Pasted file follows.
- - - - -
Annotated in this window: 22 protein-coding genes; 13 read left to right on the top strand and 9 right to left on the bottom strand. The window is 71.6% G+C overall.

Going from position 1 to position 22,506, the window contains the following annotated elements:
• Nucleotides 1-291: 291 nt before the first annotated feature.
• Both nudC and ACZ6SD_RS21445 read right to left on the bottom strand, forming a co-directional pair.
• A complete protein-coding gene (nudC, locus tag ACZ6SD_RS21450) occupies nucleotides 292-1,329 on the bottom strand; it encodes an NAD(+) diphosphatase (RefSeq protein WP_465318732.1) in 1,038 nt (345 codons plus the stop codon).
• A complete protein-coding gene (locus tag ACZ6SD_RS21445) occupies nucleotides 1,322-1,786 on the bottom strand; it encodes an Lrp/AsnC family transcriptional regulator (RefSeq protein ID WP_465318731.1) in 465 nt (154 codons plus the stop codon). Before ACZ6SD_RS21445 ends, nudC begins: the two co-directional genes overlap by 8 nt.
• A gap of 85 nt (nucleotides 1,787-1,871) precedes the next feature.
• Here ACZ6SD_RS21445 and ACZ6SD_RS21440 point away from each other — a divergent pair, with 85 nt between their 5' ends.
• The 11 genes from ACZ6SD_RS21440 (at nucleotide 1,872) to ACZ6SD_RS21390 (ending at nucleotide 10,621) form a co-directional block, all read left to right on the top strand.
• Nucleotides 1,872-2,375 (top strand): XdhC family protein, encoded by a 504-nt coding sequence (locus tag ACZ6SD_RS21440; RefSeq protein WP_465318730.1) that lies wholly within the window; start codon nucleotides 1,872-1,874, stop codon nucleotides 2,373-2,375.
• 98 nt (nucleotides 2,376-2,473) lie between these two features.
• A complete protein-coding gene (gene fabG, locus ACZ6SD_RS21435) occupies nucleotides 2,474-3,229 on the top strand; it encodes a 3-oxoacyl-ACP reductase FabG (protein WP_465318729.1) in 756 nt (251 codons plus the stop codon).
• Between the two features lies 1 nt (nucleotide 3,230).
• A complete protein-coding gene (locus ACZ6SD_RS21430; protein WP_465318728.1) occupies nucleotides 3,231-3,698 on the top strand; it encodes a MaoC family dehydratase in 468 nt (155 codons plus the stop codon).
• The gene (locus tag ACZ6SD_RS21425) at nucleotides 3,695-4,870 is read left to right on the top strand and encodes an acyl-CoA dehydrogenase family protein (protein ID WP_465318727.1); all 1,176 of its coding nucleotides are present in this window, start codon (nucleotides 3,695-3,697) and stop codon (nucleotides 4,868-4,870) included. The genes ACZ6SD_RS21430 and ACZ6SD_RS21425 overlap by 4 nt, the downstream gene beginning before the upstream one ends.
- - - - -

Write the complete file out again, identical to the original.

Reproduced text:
Annotated in this window: 22 protein-coding genes; 13 read left to right on the top strand and 9 right to left on the bottom strand. The window is 71.6% G+C overall.

Going from position 1 to position 22,506, the window contains the following annotated elements:
• Nucleotides 1-291: 291 nt before the first annotated feature.
• Both nudC and ACZ6SD_RS21445 read right to left on the bottom strand, forming a co-directional pair.
• A complete protein-coding gene (nudC, locus tag ACZ6SD_RS21450) occupies nucleotides 292-1,329 on the bottom strand; it encodes an NAD(+) diphosphatase (RefSeq protein WP_465318732.1) in 1,038 nt (345 codons plus the stop codon).
• A complete protein-coding gene (locus tag ACZ6SD_RS21445) occupies nucleotides 1,322-1,786 on the bottom strand; it encodes an Lrp/AsnC family transcriptional regulator (RefSeq protein ID WP_465318731.1) in 465 nt (154 codons plus the stop codon). Before ACZ6SD_RS21445 ends, nudC begins: the two co-directional genes overlap by 8 nt.
• A gap of 85 nt (nucleotides 1,787-1,871) precedes the next feature.
• Here ACZ6SD_RS21445 and ACZ6SD_RS21440 point away from each other — a divergent pair, with 85 nt between their 5' ends.
• The 11 genes from ACZ6SD_RS21440 (at nucleotide 1,872) to ACZ6SD_RS21390 (ending at nucleotide 10,621) form a co-directional block, all read left to right on the top strand.
• Nucleotides 1,872-2,375 (top strand): XdhC family protein, encoded by a 504-nt coding sequence (locus tag ACZ6SD_RS21440; RefSeq protein WP_465318730.1) that lies wholly within the window; start codon nucleotides 1,872-1,874, stop codon nucleotides 2,373-2,375.
• 98 nt (nucleotides 2,376-2,473) lie between these two features.
• A complete protein-coding gene (gene fabG, locus ACZ6SD_RS21435) occupies nucleotides 2,474-3,229 on the top strand; it encodes a 3-oxoacyl-ACP reductase FabG (protein WP_465318729.1) in 756 nt (251 codons plus the stop codon).
• Between the two features lies 1 nt (nucleotide 3,230).
• A complete protein-coding gene (locus ACZ6SD_RS21430; protein WP_465318728.1) occupies nucleotides 3,231-3,698 on the top strand; it encodes a MaoC family dehydratase in 468 nt (155 codons plus the stop codon).
• The gene (locus tag ACZ6SD_RS21425) at nucleotides 3,695-4,870 is read left to right on the top strand and encodes an acyl-CoA dehydrogenase family protein (protein ID WP_465318727.1); all 1,176 of its coding nucleotides are present in this window, start codon (nucleotides 3,695-3,697) and stop codon (nucleotides 4,868-4,870) included. The genes ACZ6SD_RS21430 and ACZ6SD_RS21425 overlap by 4 nt, the downstream gene beginning before the upstream one ends.